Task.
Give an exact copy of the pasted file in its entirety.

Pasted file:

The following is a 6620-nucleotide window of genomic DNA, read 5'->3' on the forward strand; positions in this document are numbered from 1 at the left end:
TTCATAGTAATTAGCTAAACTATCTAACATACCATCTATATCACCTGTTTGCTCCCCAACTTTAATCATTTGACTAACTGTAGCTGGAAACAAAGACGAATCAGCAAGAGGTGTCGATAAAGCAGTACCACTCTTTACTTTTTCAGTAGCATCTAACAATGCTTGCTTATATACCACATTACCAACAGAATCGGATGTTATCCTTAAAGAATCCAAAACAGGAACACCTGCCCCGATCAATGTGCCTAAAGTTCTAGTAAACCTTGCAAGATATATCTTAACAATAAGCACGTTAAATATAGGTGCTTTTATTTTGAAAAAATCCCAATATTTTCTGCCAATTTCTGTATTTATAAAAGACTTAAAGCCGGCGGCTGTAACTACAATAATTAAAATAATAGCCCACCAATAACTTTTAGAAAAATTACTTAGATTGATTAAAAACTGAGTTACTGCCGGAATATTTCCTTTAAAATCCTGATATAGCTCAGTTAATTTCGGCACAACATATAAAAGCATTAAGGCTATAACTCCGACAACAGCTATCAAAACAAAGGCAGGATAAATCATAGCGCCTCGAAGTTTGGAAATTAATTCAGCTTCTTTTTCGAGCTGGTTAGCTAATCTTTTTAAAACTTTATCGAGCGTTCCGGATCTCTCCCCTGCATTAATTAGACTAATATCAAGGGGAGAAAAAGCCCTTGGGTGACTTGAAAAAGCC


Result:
The following is a 6620-nucleotide window of genomic DNA, read 5'->3' on the forward strand; positions in this document are numbered from 1 at the left end:
TTCATAGTAATTAGCTAAACTATCTAACATACCATCTATATCACCTGTTTGCTCCCCAACTTTAATCATTTGACTAACTGTAGCTGGAAACAAAGACGAATCAGCAAGAGGTGTCGATAAAGCAGTACCACTCTTTACTTTTTCAGTAGCATCTAACAATGCTTGCTTATATACCACATTACCAACAGAATCGGATGTTATCCTTAAAGAATCCAAAACAGGAACACCTGCCCCGATCAATGTGCCTAAAGTTCTAGTAAACCTTGCAAGATATATCTTAACAATAAGCACGTTAAATATAGGTGCTTTTATTTTGAAAAAATCCCAATATTTTCTGCCAATTTCTGTATTTATAAAAGACTTAAAGCCGGCGGCTGTAACTACAATAATTAAAATAATAGCCCACCAATAACTTTTAGAAAAATTACTTAGATTGATTAAAAACTGAGTTACTGCCGGAATATTTCCTTTAAAATCCTGATATAGCTCAGTTAATTTCGGCACAACATATAAAAGCATTAAGGCTATAACTCCGACAACAGCTATCAAAACAAAGGCAGGATAAATCATAGCGCCTCGAAGTTTGGAAATTAATTCAGCTTCTTTTTCGAGCTGGTTAGCTAATCTTTTTAAAACTTTATCGAGCGTTCCGGATCTCTCCCCTGCATTAATTAGACTAATATCAAGGGGAGAAAAAGCCCTTGGGTGACTTGAAAAAGCC